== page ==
About the Director Professor Samuel J. Levine

Director, Professor Levine

Professor Samuel J. Levine joined the Touro Law Center faculty in 2010 as Professor of Law and Director of the Jewish Law Institute. He previously served as Professor of Law at Pepperdine University School of Law, and he has served as the Beznos Distinguished Professor at Michigan State University College of Law. He has published two books and more than sixty law review articles and book chapters, and he has lectured throughout the United States on the subjects of Legal Ethics, Jewish Law, Criminal Law, Law and Religion, Constitutional Law, and Disability Rights. 

Professor Levine has been described in the pages of the Notre Dame Law Review as “one of the leading legal-ethics and professional-responsibility scholars of his generation,” and in 2016, he received the Sanford D. Levy Award from the New York State Bar Association's Committee on Professional Ethics, in recognition of his contributions to the field of legal ethics.  He has been described by the Detroit Legal News as “one of the world’s foremost experts on the interplay of Jewish and American law.”  In 2021, he received the Touro College Presidential Faculty Excellence in Scholarship Award.

He is the author of Jewish Law and American Law: A Comparative Study (Two Volumes), and Was Yosef on the Spectrum? Understanding Joseph Through Torah, Midrash, and Classical Jewish Sources

Professor Levine received a J.D. from Fordham Law School, graduating cum laude and Order of the Coif, an LL.M. from Columbia Law School, graduating with Highest Honors as a James Kent Scholar, and Rabbinical Ordination from Yeshiva University. He has served as an appellate prosecutor in the Brooklyn District Attorney’s Office, as a law clerk to United States District Court Judges Loretta A. Preska and David N. Edelstein in the Southern District of New York, and as an adjunct professor at Fordham Law School. He has also taught at St. John’s University School of Law and Bar-Ilan University Law School. He has appeared before a number of courts, including the United States Court of Appeals for the Second Circuit and the Supreme Court of the State of New York.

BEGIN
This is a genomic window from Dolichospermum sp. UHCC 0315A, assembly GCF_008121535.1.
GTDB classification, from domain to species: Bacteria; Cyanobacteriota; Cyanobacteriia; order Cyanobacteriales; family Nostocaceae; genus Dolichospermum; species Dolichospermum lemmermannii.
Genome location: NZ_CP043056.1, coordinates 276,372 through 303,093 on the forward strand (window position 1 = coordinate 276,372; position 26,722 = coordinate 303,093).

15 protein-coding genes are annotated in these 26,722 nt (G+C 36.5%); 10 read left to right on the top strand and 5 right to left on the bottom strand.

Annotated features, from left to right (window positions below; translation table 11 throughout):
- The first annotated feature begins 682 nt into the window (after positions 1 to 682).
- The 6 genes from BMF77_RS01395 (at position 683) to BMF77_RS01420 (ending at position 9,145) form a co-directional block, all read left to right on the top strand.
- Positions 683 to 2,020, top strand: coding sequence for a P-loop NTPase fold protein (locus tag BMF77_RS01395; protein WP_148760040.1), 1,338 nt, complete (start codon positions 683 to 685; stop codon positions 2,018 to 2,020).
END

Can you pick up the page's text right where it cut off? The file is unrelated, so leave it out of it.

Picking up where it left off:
Professor Levine’s articles have been published in numerous law reviews, including, among many others,  the Chicago-Kent Law Review, Fordham Law Review, Houston Law Review, Indiana Law Review, Maryland Law Review, Northwestern University Law Review Colloquy, Notre Dame Law Review, Notre Dame Law Review Online, San Diego Law Review, Tulane Law Review, and Utah Law Review, as well as peer-reviewed journals, such as the Air Force Law Review, the American Journal of Legal History, Constitutional Commentary, Dublin University Law Journal (Trinity College Dublin), the Journal of Law and Religion, the Journal of the Professional Lawyer (American Bar Association), and the Ohio State Journal of Criminal Law.

Professor Levine’s articles have been cited in judicial opinions in the United States and New Zealand, and in appellate briefs submitted to federal and state courts, including the Supreme Court of the United States.  His scholarship has appeared in textbooks and anthologies, has been included in course adoptions in the United States, Israel, and Denmark, and has been cited in more than six hundred articles and books by scholars in the United States, Israel, England, Canada, Ireland, Scotland, Australia, China, India, Germany, Austria, South Africa, Italy, Spain, Brazil, Belgium, Romania, Indonesia, South Korea, Denmark, Finland, the Netherlands, Malaysia, Ethiopia, Singapore, Poland, Lithuania, the United Arab Emirates, and Iran.

His books have been reviewed in scholarly journals and periodicals around the world, including, among others: the American Journal of Comparative Law, the Canadian Journal of Disability Studies, the Global Journal of Comparative Law, the Israel Journal of Psychiatry, the Jewish Telegraph (England), the Jewish Week, Jotwell, the Journal of Law and Religion, and Touro Law Review.